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How to Grow Alpine Strawberries

By Jenny Green
Alpine strawberries are also called wild and woodland strawberries.

Producing small, sweet fruits spring through fall, alpine strawberries (Fragaria vesca) need little care other than consistently moist soil and fertilizer applications. These bushy plants grow 3 to 9 inches tall and 9 to 12 inches wide, and are hardy in U.S. Department of Agriculture plant hardiness zones 5 through 9. Spreading by above-ground runners and self-seeding, alpine strawberries are invasive in some areas of the United States; keep the runners trimmed to prevent the plants from spreading.

Finding the Best Locations

Sunny or partially shaded spots with organically rich, fertile, medium-moisture soil are best for growing alpine strawberries. These plants can be grown in hanging baskets, other containers, herb beds and at the front of a flowerbed as decorative plants.

Grow alpine strawberries in areas that receive at least four hours of sunlight every day. In hot climates, alpine strawberries grow best in dappled shade or where they receive afternoon shade. A hanging basket 12 inches wide can hold three to five plants; in window boxes, alpine strawberries should be spaced 6 inches apart. Containers for alpine strawberries must have bottom drainage holes. Space the plants 9 to 12 inches apart in the open ground so that the center of each plant is 9 to 12 inches from the center of the next plant.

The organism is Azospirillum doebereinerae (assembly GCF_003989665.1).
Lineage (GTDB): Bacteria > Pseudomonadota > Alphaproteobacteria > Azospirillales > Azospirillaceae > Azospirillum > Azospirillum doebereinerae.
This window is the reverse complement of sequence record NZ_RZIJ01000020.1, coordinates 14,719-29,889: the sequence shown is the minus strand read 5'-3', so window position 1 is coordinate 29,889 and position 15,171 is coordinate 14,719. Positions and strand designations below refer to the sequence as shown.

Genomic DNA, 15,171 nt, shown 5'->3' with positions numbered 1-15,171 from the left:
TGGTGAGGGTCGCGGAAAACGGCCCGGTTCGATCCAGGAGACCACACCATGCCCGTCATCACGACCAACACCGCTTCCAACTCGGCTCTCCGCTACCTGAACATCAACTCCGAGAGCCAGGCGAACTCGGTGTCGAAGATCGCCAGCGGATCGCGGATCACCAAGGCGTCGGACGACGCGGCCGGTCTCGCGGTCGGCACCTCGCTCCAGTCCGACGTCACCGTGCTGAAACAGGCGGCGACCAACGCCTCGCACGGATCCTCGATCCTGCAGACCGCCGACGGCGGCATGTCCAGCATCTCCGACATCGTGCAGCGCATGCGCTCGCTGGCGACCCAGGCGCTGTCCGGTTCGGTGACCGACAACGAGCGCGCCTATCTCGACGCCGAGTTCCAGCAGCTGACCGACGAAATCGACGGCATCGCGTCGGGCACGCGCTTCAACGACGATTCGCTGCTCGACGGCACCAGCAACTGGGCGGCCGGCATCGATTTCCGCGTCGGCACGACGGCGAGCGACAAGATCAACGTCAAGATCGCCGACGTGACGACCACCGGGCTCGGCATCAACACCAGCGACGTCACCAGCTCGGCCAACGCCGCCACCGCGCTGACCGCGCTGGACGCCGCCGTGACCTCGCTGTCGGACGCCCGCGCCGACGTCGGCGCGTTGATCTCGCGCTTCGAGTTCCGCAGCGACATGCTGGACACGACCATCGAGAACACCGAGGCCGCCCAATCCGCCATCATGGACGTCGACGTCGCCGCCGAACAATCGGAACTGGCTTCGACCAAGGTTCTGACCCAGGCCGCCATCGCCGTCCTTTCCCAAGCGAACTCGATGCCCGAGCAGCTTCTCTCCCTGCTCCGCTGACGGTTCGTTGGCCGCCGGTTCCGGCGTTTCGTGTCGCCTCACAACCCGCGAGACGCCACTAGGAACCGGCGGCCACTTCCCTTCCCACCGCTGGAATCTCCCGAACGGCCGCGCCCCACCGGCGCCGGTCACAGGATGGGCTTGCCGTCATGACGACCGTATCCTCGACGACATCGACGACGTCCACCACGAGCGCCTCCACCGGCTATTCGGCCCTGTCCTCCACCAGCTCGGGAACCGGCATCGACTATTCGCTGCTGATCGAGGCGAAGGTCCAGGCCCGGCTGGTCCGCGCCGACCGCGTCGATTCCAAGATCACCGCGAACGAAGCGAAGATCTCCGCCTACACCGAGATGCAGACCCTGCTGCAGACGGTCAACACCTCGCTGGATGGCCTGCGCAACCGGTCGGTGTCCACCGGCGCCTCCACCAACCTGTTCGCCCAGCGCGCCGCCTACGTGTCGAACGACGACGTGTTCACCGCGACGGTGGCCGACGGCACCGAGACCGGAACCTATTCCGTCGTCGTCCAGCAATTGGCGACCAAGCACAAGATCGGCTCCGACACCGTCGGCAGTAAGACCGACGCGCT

Watering the Plants

Consistently moist soil reduces pests on alpine strawberries. Soaker hoses or drip-irrigation systems provide a low-maintenance, water-conserving method for watering alpine strawberries. You also can water them with a watering can or garden hose fitted with a soft-spray attachment. Water the plants at their bases, and avoid wetting their leaves to reduce the risk of diseases.

Water alpine strawberries when their soil surface is dry. Apply enough water to moisten the soil to the depth of the plants' root balls. If you want to help conserve soil moisture, spread a layer of leaf mold, garden compost or other organic mulch 2 inches thick around the plants, but don't pile the mulch against the plant stems.

Applying Fertilizer

Fertilizing alpine strawberries frequently with a weak solution of organic fertilizer encourages healthy growth. Plants can live up to four years with regular fertilizing. Apply a weak fertilizer solution every two weeks while alpine strawberries are actively growing.

Mix 1/2 fluid ounce of an organic 8-0-0 fertilizer with 2 gallons of water to feed in-ground alpine strawberries. In the morning, pour the solution from a watering can over the leaves, and pour the remaining solution over the ground. Two gallons of fertilizer solution feeds 20 square feet of alpine strawberries.

Mix 1/4 teaspoon of organic 8-0-0 fertilizer into 6 cups of water to feed alpine strawberries in containers. Pour the solution over the potting soil surface until it flows through the containers' drainage holes. Don't spray the leaves of alpine strawberries in containers with fertilizer solution.

Harvesting Berries

Alpine strawberries' fruits appear the first season after sowing. The fruits are ready for harvesting when they give slightly to the touch. Different varieties have different colors of berries: red, white and yellow. The red fruits turn a rich red.

Harvest alpine strawberries when the fruits are ripe to encourage the plants to produce more fruits and to reduce the risk of the plants self-seeding. Pick the fruits three or four times each week. Seven or eight established plants produce about 1 cup of fruit at each harvest.


About the Author


A graduate of Leeds University, Jenny Green completed Master of Arts in English literature in 1998 and has been writing about travel, gardening, science and pets since 2007. Green's work appears in Diva, Whole Life Times, Listverse, Earthtimes, Lamplight, Stupefying Stories and other websites and magazines.